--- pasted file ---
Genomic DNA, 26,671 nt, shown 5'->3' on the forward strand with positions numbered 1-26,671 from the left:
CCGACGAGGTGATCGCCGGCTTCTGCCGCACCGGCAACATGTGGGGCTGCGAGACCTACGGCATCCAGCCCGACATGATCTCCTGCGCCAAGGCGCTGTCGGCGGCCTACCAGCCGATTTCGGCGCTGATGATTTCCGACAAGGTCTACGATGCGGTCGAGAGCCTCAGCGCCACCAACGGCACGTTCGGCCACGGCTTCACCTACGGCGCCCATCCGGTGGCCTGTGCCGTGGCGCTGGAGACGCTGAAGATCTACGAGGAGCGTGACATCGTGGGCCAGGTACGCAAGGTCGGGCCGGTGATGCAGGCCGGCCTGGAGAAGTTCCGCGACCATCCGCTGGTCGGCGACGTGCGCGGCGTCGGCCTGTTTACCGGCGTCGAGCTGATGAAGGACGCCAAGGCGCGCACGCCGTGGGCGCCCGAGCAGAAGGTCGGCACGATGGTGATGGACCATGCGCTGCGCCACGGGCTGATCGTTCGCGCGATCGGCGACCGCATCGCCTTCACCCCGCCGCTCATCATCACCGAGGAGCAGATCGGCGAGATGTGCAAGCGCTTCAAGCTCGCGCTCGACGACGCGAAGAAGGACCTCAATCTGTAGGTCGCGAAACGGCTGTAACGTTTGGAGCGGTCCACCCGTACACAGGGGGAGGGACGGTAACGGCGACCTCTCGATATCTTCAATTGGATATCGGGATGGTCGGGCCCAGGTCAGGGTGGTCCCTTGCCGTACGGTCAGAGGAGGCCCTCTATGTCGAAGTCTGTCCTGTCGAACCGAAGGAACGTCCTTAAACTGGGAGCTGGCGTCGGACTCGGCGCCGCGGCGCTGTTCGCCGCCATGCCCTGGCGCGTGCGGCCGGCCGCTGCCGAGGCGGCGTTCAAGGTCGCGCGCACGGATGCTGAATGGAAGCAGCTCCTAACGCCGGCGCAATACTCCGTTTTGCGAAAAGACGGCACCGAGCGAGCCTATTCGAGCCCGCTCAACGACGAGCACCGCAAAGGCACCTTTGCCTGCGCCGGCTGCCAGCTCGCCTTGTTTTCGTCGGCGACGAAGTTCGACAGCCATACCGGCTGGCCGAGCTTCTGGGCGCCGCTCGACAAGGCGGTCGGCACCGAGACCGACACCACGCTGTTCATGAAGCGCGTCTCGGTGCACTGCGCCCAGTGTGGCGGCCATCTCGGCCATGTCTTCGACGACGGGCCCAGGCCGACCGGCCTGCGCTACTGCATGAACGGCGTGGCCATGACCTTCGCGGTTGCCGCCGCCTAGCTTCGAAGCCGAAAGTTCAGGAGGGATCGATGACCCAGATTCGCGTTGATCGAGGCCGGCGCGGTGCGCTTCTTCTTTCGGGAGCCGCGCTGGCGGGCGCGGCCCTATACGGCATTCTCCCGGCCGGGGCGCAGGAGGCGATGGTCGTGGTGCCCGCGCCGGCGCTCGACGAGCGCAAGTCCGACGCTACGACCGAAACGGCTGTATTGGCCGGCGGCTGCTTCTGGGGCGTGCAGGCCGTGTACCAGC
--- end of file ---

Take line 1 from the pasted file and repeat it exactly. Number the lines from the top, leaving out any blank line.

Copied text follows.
Genomic DNA, 26,671 nt, shown 5'->3' on the forward strand with positions numbered 1-26,671 from the left: